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As the Reebok Spartan Race World Championships edge closer, the number of elite heat athletes in the line-up continues to grow. The $250,000 cash and prize purse is attracting Olympians from around the globe as well as Xterra, USTAF, and Trail World Champions, Professional Obstacle Course Racers, Adventure Racers, Triathletes, and marathon winners for the Reebok Spartan Race World Championships taking pace in Killington, Vermont, Sept 21-22. The event will culminate with the naming of the world’s top male and female obstacle racers. The talented crop of athletes, including the Spartan Pro Team, will also be featured in the NBC Sports Network TV special about the World Championships.

Says Spartan Race founder Joe De Sena, “We have some of the most talented athletes from around the globe converging on the Vermont course for the World Championships. It’s going to be the most competitive field we’ve ever seen on a race day. This is what this sport has been waiting for.”

Morgan Arritola
Photo courtesy blog.sunvalley.com

Spectators and participants will be able to watch the competition face off as well as take on the infamous Vermont course for themselves. The Vermont World Championships will feature the Spartan Beast, a half marathon of trail running and Spartan obstacles, a Spartan Sprint, roughly a 5K of trail and obstacles and the world’s only Ultra Beast, more than a marathon of trail running and obstacles for those brave enough to take on the challenge. The Spartan Beast will be the stage for the elite competition heat where the athletes will race head to head in an early morning heat Saturday, September 21st. Known for punishing hills in the Green Mountains, racers will tackle a gauntlet of challenging obstacles, including wall climbs, aerial traverses over water, challenging rope climbs, and barbed wire crawls.

All the action will be captured by NBC Sports Group, culminating in a 90-minute TV special that will air on the NBC Sports Network on October 19, 2013.

Notable athletes include: Olympians Morgan Arritola (USA), Fabiola Corona (MEX), German Silva (MEX), and Anthony Famiglietti (USA). Canadian biathlete National Team member Claude Godbout, the defending Spartan female world champion will also be in Vermont alongside the 2012 Spartan Male World Champion, Spartan Pro Team member and USATF 50 mile National Champion Cody Moat.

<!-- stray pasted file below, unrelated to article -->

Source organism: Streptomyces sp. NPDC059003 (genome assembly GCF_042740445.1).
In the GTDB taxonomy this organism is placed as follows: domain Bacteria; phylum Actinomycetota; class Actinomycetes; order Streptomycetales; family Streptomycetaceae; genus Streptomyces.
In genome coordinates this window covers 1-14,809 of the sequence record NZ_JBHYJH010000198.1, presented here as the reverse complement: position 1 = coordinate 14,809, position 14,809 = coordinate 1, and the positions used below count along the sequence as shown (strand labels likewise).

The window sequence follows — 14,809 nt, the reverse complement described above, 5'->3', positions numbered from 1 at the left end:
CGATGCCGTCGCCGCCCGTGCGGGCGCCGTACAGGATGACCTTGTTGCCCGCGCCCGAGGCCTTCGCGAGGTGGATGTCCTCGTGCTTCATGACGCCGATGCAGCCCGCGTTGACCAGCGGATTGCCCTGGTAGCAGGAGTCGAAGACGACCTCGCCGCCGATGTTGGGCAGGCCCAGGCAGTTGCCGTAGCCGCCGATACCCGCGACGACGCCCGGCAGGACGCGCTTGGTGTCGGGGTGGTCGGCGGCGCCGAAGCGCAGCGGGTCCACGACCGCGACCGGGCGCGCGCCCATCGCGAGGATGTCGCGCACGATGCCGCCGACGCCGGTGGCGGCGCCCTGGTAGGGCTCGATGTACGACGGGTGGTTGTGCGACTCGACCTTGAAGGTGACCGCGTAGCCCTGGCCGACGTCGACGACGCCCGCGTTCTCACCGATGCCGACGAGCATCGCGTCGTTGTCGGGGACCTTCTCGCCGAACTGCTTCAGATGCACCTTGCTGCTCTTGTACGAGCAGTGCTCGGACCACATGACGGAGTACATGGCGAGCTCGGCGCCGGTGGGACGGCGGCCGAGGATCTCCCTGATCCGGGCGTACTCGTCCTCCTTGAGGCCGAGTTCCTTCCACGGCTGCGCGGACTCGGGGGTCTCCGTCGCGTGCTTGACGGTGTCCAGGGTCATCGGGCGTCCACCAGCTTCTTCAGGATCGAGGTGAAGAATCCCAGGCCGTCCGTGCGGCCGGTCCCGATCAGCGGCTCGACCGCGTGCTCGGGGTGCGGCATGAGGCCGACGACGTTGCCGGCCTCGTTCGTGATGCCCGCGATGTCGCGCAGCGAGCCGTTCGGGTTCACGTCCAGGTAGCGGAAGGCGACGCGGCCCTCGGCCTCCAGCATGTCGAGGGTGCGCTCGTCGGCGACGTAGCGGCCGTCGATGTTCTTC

Additional Notable Athletes:

Name M/F Age Country Hometown Athletic Background
Matt Novakovich M 39 USA Anchorage, AK Mountain Runner -Won the 2012 Mount Marathon and the 2013 VA Spartan Super
Hobie Call M 36 USA Erda, UT Spartan Elite (1st place Spartan Series 2013) / Marathon Runner / Fastest Lunge Mile 24:56
Brakken Kraker M 26 USA West Allis, WI Spartan Pro US – Runner
Hunter McIntyre M 25 USA Malibu, CA Spartan Pro US – Triathlete
James Appleton M UK London 3x Tough Guy Champion – Adventure Photographer
German Silva M 33 MEX Olympic & Professional Runner; 2x NYC Marathon Winner
Junyong Pak M 35 USA Beverly, MA Elite Racer
Cody Moat M 35 USA Filmore, UT 2012 Spartan World Champion; USATF 50 mile National Champion
Octavio Ontiveros M 20 MEX Professional Triathlete & Olympic hopeful
Alec Blenis M 19 USA Roswell, GA Spartan Pro US – Ultra Runner
David Magida M 27 USA Washington DC Spartan Pro US – Runner
Benjamin Boucher M 24 CAN Quebec Elite Obstacle Racer
Elliott Megquier M 25 USA Fort Drum, NY Spartan Pro US – US Army
Jake Rhyner M 27 USA Sheboygan, WI Elite Triathlete
Isaiah Vidal M 20 USA Marble Falls, TX Spartan Elite US (Racing for Mexico) Riding his bike from Texas to Vermont for the World Championships